Thomas Smyth, Jill Dimond
In recent years the HCI community has expressed interest in the social impact of technology. Various research projects have explored how technology can be designed to enhance civic participation and public discourse, provide succor during crises and natural disasters, extend services to the homeless, support national reconciliation after civil conflicts, improve healthcare delivery in developing countries, and so on. Underlying this kind of work is a value judgment that it represents an earnest contribution to the collective social good. Indeed, the noun good has made several appearances. One Georgia Tech initiative styles itself Computing for Good. An upcoming conference…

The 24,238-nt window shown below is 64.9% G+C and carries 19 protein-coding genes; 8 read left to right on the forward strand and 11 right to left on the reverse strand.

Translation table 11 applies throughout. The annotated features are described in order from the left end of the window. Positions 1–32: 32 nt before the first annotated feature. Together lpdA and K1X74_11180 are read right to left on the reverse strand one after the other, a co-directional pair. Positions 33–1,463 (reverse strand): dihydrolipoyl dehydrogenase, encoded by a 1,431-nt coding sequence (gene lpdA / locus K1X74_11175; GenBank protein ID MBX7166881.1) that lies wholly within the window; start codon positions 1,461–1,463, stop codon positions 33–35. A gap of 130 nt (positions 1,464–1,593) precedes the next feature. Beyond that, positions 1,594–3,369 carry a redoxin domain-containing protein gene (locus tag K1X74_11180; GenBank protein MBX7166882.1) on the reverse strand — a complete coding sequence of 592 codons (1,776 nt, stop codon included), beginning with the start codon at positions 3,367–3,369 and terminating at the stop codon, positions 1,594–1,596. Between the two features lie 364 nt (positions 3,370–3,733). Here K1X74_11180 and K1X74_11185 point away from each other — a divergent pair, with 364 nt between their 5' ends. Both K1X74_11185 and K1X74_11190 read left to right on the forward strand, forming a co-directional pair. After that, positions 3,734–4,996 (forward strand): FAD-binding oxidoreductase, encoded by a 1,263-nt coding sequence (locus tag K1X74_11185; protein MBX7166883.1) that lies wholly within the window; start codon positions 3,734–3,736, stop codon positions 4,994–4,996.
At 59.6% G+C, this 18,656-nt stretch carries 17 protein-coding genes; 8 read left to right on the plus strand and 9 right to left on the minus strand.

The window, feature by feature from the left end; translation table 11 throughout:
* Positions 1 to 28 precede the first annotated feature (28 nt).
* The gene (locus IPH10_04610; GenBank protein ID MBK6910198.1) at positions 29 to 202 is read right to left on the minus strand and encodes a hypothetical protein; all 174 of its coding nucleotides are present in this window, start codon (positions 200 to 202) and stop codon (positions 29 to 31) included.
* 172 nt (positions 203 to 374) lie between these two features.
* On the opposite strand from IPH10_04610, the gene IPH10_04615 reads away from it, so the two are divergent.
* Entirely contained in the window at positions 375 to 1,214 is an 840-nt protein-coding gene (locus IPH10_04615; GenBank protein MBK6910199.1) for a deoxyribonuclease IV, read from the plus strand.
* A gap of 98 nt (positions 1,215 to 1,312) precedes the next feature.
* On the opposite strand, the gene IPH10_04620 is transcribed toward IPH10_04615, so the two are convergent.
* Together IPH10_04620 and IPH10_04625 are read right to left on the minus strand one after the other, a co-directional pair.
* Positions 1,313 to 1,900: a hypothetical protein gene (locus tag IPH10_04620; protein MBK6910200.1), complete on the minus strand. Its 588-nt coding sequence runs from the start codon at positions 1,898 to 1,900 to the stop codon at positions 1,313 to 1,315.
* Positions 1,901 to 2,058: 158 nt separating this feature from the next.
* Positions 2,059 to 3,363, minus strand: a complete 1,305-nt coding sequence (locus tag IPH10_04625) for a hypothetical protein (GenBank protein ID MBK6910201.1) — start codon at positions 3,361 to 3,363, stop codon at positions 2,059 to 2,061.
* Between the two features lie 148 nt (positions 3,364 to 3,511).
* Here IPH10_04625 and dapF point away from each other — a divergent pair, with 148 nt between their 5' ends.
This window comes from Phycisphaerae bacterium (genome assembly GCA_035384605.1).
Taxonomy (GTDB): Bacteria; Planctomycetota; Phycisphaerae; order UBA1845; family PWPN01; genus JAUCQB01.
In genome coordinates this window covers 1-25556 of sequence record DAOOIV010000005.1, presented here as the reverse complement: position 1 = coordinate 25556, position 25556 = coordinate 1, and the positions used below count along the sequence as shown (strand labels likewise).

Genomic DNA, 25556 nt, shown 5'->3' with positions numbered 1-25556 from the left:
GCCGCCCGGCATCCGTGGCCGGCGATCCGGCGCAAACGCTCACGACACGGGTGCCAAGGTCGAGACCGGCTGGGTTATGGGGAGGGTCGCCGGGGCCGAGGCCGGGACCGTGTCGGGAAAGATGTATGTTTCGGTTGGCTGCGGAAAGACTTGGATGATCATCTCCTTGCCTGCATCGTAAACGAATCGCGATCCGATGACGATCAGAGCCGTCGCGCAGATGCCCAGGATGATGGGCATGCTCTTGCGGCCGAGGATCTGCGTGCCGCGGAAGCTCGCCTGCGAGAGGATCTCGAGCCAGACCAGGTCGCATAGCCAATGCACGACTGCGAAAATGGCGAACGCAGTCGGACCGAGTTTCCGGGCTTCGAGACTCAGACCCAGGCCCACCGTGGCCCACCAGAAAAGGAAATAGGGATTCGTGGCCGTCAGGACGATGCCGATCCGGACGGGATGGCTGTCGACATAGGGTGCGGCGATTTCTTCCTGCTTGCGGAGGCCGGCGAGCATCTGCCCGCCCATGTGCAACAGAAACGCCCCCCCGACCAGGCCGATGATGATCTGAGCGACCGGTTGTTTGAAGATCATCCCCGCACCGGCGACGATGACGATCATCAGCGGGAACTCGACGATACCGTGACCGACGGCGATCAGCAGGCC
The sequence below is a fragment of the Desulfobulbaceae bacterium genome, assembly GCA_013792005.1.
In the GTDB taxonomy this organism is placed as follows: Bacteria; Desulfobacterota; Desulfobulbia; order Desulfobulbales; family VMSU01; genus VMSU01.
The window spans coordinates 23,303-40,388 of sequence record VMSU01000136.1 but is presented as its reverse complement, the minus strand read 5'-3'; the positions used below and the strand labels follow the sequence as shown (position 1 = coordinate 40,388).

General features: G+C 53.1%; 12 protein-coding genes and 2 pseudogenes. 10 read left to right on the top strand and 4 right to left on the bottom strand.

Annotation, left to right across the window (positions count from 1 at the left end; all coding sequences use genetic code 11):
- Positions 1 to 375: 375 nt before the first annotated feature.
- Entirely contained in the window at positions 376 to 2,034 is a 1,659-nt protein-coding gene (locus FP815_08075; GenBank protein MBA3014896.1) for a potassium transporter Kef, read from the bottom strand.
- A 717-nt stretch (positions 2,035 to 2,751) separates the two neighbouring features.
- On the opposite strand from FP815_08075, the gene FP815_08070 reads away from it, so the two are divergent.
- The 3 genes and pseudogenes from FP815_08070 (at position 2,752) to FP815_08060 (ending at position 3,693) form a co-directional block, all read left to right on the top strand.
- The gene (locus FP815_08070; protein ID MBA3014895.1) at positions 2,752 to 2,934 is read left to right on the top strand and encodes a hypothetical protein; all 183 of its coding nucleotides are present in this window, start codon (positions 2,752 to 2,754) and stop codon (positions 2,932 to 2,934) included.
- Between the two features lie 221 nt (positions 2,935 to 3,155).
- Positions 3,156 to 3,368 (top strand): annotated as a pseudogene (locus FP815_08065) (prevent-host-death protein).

You must be a member of SIGCHI, a subscriber to ACM's Digital Library, or an interactions subscriber to read the full text of this article.
GET ACCESSJoin ACM SIGCHI
In addition to all of the professional benefits of being a SIGCHI member, members get full access to interactions online content and receive the print version of the magazine bimonthly.
Subscribe to the ACM Digital Library
Get access to all interactions content online and the entire archive of ACM publications dating back to 1954. (Please check with your institution to see if it already has a subscription.)
Subscribe to interactions
Get full access to interactions online content and receive the print version of the magazine bimonthly.